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Last Wednesday, as I was teaching a group lesson to my four, elementary students (K-2nd grade), a paper fell off of the back wall. It was quiet enough that the students could hear it fall (a miracle in itself).

I said, “There must be a mischievous elf back there.” I hadn’t realized how my casual statement would be received; their faces lit up like Christmas morning!

“What?!”

“Where?”

“Can we go look for him?”

I knew I would not get their attention back until they had their curiosity satisfied, so I let them go search. I told them that elves are shy and don’t like to be seen. Eventually, I called them back to the table.

Later, a 2nd grade student, Mark, asked if he could spend his 5 minute brain break looking for the elf. I told him he could do whatever he wanted for the 5 minutes. Mark raised one arm in the air and announced, “I am the Elf Hunter!” and was off looking on shelves and behind supply storage bins. Needless to say, he did not find the elf.

The elf event sparked something in me. I had wanted to do some kind of elf in the classroom, but I hadn’t known where to get one this late in the season and didn’t want to spend money on the original Elf on a Shelf. A Christmas miracle provided me with an invisible elf, at no cost!

The next day, while they were out on the playground for recess and one student, Evan, was back in the room with me due to a pesky head cold, I sneaked around the room and put all of the chairs down around the group table and their student work offices, as if they had been knocked over. When the students came back in, I was at my computer with my back to the room, and Evan was in the library corner quietly doing a math app on the iPad, oblivious to anything I had done.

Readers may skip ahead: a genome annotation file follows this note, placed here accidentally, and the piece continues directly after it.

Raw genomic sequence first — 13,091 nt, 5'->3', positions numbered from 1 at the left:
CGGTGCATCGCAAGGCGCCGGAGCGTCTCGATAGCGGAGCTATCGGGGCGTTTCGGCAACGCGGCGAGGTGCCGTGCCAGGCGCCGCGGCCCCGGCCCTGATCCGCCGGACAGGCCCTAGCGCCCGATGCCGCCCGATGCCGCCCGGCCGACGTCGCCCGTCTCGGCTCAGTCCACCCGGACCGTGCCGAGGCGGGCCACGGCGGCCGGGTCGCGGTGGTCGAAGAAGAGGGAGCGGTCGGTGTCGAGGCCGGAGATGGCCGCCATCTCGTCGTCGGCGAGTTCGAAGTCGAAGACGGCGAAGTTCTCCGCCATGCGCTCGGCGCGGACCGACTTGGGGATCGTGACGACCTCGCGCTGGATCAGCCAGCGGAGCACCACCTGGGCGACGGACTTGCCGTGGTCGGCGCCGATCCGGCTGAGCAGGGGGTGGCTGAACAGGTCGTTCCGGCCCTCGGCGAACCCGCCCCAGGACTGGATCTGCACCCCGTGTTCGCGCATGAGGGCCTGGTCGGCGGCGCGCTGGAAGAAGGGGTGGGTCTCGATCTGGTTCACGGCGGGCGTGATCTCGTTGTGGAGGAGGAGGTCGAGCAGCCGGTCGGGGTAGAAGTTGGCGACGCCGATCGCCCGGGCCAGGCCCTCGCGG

Soon, Mark noticed the chairs knocked over.

“What happened to the chairs?! What did Evan do?”

“Evan was sitting quietly working the whole time, and I have been at my computer,” I replied.

“THE ELF!!” shouted Mark, with great excitement, followed by much chatter amongst the boys. They were jumping with excitement, literally.

“I guess we do have an elf that visits,” I responded. Luckily, lunch was next on our schedule.

The next day, Friday, was our last day before winter break. In the morning, we tried to follow our normal routine. In the afternoon, while the boys sat and watched Rudolph the Red Nosed Reindeer, my assistant and I put a book, with a pencil and note from the ‘elf’ inside it, on the students’ desks. The boys were so engrossed in the movie that they never noticed us.

After the movie, giddy with excitement, I waited patiently for the students to go to their desks. I finally told them to straighten up their desk areas, because I couldn’t take it any longer.

“There’s a new book on my desk!”

“Mine, too!”

“It looks like there is a note,” my assistant played along.

Mark excitedly read:

Dear Students in Room 129,

I have enjoyed visiting your classroom this week. Have a great break. Hopefully I will see you next year!

The Secret Elf,

Eugene

The boys exclaimed:

“He came, he came!”

“When did he come?”

“How come we didn’t see him?”

“I told you; elves don’t like to be seen,” I said, with a wink.

 

Names of students changed for confidentiality purposes.

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Snowbound and Loving It

In the last couple of days, temperatures were well below zero, the windchill was a dangerous 30-40 degrees below zero, and the sky dumped almost a foot of snow in less than 24 hours. Schools and governments shut down, roads and highways closed, and power outages reported. What to do?